I like taking photos. I have my little SLR that I take with me to gardens and I love taking documenting parts of my life in photos. When I don’t have my camera, I use my phone. Sometimes this means I’ll take photos in a public area with people around that I don’t know. This can cause a little moral twitch. Am I ok to photograph places I like the look of if people are in the photo without their permission? Is it ok to just take photos of people if they contribute to the feeling of the photograph? It is ok to engage in taking photos in a public place of people, buildings and sites without permission. This is also a fairly loose rule of law, where it can be limitations of who and what you can photograph or film without permission. But generally, from personal experience, working out whether or not you should take a photo in public it is something that in which your common sense of decency should prevail.
But there is a massive difference between taking photos of people in a public place, and engaging in an act that violates someone’s privacy. To use your camera or your phones camera for “indecent purposes” constitutes an offence. ‘Upskirting’ is something that most women and some men fear. It is the act of filming or photographing someone without their knowledge and or permission indecently underneath their clothing. In March of this year a young woman made headlines, as she shared her story and video of catching the man in the train seat in front of her filming up her shorts while she slept. Her facebook video was shared worldwide over 7254 times and gained a large amount of followers who supported her bravery in filming and confronting the man who was assaulting her. The man has since been charged with filming a person’s private parts without consent and offensive conduct. This story is not unheard of though. This story resonated with a lot of young women who have shared their own stories of being filmed inappropriately without their knowledge in a public place. In fact in 2013 it was released that there had been a “clear increase in upskirting” since 2005. As a woman myself, I can remember instances of my own friends and colleagues telling me their own horror stories that haven’t resulted in a charge or even an arrest.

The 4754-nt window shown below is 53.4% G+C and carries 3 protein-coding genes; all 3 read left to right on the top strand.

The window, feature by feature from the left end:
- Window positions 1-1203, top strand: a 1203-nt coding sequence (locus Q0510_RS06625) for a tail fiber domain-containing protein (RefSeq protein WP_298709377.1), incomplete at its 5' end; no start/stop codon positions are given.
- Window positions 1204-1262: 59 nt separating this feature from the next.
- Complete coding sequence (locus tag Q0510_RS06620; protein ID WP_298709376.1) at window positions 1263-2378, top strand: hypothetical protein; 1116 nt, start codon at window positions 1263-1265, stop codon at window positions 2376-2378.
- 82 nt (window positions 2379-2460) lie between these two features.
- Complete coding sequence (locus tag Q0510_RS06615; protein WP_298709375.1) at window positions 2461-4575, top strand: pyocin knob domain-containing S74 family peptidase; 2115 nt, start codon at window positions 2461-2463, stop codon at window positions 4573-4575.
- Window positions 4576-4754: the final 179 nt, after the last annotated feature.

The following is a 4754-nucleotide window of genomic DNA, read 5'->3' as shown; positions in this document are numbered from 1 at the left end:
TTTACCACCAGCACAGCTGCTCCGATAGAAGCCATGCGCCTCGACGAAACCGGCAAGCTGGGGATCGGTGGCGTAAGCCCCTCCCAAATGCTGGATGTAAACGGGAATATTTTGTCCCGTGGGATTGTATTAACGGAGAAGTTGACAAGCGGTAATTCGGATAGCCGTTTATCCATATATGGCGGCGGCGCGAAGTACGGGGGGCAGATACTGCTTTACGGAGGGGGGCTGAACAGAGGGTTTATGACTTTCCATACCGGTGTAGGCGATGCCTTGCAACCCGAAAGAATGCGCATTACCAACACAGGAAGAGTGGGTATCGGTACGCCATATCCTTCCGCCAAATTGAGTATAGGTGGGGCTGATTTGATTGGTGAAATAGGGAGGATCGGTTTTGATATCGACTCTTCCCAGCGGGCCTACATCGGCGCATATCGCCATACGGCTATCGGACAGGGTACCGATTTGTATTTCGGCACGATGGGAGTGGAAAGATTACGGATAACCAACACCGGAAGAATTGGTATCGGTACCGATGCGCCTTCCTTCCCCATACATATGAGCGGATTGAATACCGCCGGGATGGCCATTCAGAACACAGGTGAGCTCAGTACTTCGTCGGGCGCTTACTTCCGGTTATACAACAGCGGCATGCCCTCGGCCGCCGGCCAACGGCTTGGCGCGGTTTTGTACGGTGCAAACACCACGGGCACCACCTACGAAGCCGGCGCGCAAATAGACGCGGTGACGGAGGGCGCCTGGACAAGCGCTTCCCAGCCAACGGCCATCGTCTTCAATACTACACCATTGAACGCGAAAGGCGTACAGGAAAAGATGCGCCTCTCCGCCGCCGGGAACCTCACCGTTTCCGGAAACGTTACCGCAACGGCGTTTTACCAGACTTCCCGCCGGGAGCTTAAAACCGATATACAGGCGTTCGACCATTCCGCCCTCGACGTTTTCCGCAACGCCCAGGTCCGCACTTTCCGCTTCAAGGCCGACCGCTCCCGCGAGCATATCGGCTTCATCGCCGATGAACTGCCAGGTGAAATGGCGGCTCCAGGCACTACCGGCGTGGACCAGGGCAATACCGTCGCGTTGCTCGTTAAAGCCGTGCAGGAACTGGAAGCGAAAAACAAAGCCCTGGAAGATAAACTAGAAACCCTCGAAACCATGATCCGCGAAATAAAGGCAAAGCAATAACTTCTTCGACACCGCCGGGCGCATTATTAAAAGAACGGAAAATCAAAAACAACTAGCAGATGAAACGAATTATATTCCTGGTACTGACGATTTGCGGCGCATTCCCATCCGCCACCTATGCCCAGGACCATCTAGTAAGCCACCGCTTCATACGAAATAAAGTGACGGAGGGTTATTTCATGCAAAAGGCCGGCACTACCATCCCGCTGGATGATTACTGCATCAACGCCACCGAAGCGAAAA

Personally, I feel like this phenomenon is a symptom of the misogyny that is rampant in our media and culture. Adverts created by massive fashion houses such as Calvin Klein that show an upskirt photo of a model are out there in the general public and thus creating an environment where this could be perceived as ‘ok’. ‘Ok’ that someone could invade a persons privacy in a public place in such an way that constitutes sexual assault – which is so not ok.
So continue taking photos of gardens, and beautiful scenery, and that incredible sunset. Just don’t be a grub and take photos up women or mens skirts or shorts.
Alrc.gov.au. (2016). Taking photographs and other images | ALRC. [online] Available at: http://www.alrc.gov.au/publications/69.%20Particular%20Privacy%20Issues%20Affecting%20Children%20and%20Young%20People/taking-photographs-an#_ftn129 [Accessed 24 Sep. 2016].
Lawstuff.org.au. (2016). Lawstuff Australia – Know Your Rights – – Topics – Photos & Videos on Your Phone. [online] Available at: http://www.lawstuff.org.au/nt_law/topics/article10 [Accessed 24 Sep. 2016].
Partridge, E. (2013). Record arrests of voyeurs taking sneaky skirt pics. [online] The Sydney Morning Herald. Available at: http://www.smh.com.au/nsw/record-arrests-of-voyeurs-taking-sneaky-skirt-pics-20130504-2izpn.html [Accessed 24 Sep. 2016].
Street Photographers Rights. (2016). 1st ed. [ebook] Available at: http://www.artslaw.com.au/images/uploads/Street_photographers_rights_2016.pdf [Accessed 24 Sep. 2016].
vogue. (2016). Calvin Klein Upskirt Ad Controversy. [online] Available at: http://www.vogue.co.uk/article/calvin-klein-upskirt-ad-controversy-klara-kristin-defends-photograph [Accessed 24 Sep. 2016].